Mo Mowlam will go down in history for two things. She was Secretary of State for Northern Ireland when the Good Friday Agreement, that benighted province’s best chance for peace, was signed, and probably had much to do with persuading the Republicans to engage in serious negotiation. That did not endear her to the Unionist side, who lobbied hard to have her removed, ultimately successfully. And she has weathered a brain tumour that left her exhausted, six stone heavier, and bald, while still carrying a full ministerial workload. She said nothing about it until a cruel woman journalist wrote that she resembled a Geordie trucker. Mowlam asked for no sympathy, merely remarking that she was rather fond of Geordie truckers.
Mowlam’s courage and character are not in doubt. Her popularity with the public was secured as the Ulster tragedy seemed, jerkily, to come to an end under her guidance. She was the epitome of New Labour: classless, able, hard-working, energetic, sincere, concerned about the welfare of all about her, famously iconoclastic and endearingly modern. She sent her police protection officers out to buy tampons. She cuddled up to Unionists who probably have trouble kissing their wives. She would kick off her shoes, put her feet up (sometimes on the table) and offer everyone a cigarette. She spoke movingly on television about life with an alcoholic father. The effect she had on new acquaintances caused them repeatedly to describe her as ‘stunning’.
The picture that emerges from Julia Langdon’s biography is a little different. Two of Mowlam’s staff in Redcar took her to an industrial tribunal to obtain a ruling that, by cutting their wages arbitrarily, she had broken the law. In a love life even Mo herself has described as spectacularly chaotic, there have been no children and no marriage until recently. Several of her boyfriends were married to someone else. At least one abandoned his wife and children for her, before drifting off to another woman.
Her office was as incompetently run as her private life, the staff finding it hard to cope with four hundred constituency cases a year – I wonder how they would have managed in the much larger seat of South Derbyshire, where our caseload was regularly over a thousand. And she has a tendency to grab credit where maybe it is not quite due. I was not aware, for example, that Mowlam was a leading light in the campaign for homosexual equality in 1994. The Labour MP who proposed the key amendment with me was not Mowlam but Neil Kinnock.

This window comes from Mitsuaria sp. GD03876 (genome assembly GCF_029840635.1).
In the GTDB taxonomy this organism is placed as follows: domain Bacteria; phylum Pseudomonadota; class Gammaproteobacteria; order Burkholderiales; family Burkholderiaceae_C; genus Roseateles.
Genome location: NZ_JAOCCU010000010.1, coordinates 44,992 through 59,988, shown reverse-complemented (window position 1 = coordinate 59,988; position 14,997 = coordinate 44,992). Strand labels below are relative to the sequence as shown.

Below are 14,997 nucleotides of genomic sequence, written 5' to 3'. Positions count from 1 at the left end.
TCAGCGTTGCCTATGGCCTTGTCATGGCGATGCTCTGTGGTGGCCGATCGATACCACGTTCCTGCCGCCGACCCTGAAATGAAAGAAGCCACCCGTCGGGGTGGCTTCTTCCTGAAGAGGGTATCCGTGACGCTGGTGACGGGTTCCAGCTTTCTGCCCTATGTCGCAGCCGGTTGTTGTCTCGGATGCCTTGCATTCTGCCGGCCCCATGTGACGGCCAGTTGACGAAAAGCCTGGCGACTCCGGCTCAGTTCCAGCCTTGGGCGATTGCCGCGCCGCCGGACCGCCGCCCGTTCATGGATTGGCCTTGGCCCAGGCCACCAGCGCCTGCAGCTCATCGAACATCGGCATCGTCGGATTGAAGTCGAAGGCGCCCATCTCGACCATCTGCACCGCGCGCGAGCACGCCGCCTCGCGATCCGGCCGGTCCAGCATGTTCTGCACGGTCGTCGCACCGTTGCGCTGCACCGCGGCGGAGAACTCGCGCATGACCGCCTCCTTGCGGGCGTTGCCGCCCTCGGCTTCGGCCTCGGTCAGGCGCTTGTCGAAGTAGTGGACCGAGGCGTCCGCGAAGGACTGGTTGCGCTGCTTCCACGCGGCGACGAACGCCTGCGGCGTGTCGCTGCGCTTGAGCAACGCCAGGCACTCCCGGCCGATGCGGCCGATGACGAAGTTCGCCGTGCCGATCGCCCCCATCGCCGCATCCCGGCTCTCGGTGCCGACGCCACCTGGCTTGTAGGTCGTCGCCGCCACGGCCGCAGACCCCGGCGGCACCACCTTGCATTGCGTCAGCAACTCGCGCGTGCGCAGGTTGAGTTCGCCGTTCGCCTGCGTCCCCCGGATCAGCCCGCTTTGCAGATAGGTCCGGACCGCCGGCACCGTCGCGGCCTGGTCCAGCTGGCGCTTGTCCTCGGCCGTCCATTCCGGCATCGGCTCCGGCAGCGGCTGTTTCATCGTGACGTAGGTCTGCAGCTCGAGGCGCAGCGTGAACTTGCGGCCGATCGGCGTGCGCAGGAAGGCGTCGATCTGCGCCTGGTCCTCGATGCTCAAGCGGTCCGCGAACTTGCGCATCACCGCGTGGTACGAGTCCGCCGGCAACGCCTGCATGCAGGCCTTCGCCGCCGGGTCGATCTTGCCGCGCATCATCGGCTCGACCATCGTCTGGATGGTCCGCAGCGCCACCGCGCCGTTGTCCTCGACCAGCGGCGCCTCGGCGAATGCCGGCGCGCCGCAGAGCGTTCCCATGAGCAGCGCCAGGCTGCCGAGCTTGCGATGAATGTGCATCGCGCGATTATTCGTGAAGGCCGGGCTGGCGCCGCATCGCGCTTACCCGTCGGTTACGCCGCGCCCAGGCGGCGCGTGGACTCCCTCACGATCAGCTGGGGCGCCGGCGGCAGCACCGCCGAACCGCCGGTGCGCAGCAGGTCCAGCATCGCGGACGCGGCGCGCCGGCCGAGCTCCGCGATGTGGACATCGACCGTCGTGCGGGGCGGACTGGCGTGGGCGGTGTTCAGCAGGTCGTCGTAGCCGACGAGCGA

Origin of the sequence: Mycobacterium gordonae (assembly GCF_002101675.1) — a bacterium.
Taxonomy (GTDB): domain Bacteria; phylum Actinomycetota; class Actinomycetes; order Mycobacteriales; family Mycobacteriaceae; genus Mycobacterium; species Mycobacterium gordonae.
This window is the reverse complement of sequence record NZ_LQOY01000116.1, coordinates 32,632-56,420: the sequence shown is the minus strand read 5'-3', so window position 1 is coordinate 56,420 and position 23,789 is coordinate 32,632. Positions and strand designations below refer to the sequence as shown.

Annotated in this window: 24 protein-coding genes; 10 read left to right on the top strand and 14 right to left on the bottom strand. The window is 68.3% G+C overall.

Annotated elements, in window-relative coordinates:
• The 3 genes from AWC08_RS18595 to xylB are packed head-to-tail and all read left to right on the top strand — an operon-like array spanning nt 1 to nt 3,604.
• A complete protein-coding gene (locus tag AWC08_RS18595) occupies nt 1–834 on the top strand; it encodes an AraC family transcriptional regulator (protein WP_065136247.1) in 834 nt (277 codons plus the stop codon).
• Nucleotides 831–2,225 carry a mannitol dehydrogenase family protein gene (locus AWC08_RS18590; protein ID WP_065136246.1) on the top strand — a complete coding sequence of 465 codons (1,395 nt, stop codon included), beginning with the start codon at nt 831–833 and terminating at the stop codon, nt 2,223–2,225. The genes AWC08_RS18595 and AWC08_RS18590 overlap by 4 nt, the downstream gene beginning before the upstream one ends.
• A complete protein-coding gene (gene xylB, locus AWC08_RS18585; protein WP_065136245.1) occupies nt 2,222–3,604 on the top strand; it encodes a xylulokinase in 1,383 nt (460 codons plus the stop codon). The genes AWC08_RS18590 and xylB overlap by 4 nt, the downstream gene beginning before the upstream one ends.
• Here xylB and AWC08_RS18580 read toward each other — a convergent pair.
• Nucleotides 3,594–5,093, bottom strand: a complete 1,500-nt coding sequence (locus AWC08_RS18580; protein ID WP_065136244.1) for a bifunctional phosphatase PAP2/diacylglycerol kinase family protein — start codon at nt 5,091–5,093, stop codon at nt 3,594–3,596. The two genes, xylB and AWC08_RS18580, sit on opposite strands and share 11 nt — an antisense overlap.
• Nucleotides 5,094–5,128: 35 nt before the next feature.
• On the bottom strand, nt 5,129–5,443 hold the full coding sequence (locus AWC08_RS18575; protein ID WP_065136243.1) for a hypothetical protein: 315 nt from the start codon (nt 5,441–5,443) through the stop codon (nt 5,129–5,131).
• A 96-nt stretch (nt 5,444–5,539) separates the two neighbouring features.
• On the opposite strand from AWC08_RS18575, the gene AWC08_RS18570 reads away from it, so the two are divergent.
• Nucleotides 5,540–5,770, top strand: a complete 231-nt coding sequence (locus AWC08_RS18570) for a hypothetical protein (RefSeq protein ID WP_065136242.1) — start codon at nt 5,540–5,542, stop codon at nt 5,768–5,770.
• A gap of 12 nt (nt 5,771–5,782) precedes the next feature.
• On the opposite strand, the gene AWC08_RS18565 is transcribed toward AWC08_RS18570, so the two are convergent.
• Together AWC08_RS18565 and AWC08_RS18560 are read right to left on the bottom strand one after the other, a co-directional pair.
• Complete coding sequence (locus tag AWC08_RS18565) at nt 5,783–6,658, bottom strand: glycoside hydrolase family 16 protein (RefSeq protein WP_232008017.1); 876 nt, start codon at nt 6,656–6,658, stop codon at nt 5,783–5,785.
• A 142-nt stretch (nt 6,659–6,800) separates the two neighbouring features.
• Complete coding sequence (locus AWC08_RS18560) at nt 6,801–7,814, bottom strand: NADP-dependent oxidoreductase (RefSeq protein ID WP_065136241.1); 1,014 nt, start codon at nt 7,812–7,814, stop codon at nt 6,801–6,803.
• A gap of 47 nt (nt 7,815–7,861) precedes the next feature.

Now I am sorry if this sounds a bit sour. Mo is a remarkable person who deserves a full-length biography. Langdon clearly adores her subject; a less adulatory and more objective tone would have been welcome. For while Mowlam has her share of admirers, especially amongst the public, political colleagues have often viewed her with a more jaundiced eye. Gordon Brown once asked, à propos of Mowlam’s political views, exactly what she was for. Both Brown and Peter Mandelson have been actively hostile and campaigned for her demise. It is worth asking why these consummate political operators apparently disliked and distrusted her, if her sterling qualities were truly so dominant.
Misogyny has played its part. Despite her three years’ hard slog in Barnsley, local Old Labourites were not going to award a key seat to a female, and especially not a youngish, attractive, unattached bird like Mowlam. She was extremely lucky that the Redcar seat fell into her lap in 1987: that tale as told by Langdon is deliciously entertaining. Nor was her arrival in the House of Commons quite as glorious as Langdon seems to think; I don’t remember Mowlam as stunning, but as tatty and scatty. Janet Anderson, Harriet Harman, Alice Mahon and Audrey Wise were all more impressive on a range of subjects, including the ‘women’s issues’ Mowlam disdained. She was more likely to be found in Annie’s Bar downing pints, chatting up the fellahs and pretending to be one of them, not one of us.
I would have liked to praise this biography. It is an enjoyable read. But it’s thin, ultimately not a thoughtful review of recent British politics by a seasoned observer but a book about one woman by another. In years to come, Mowlam will be seen as a brave lady done down by men. That’s only part of the story. Perhaps in her own version, due after she leaves politics, we will get something closer to the truth.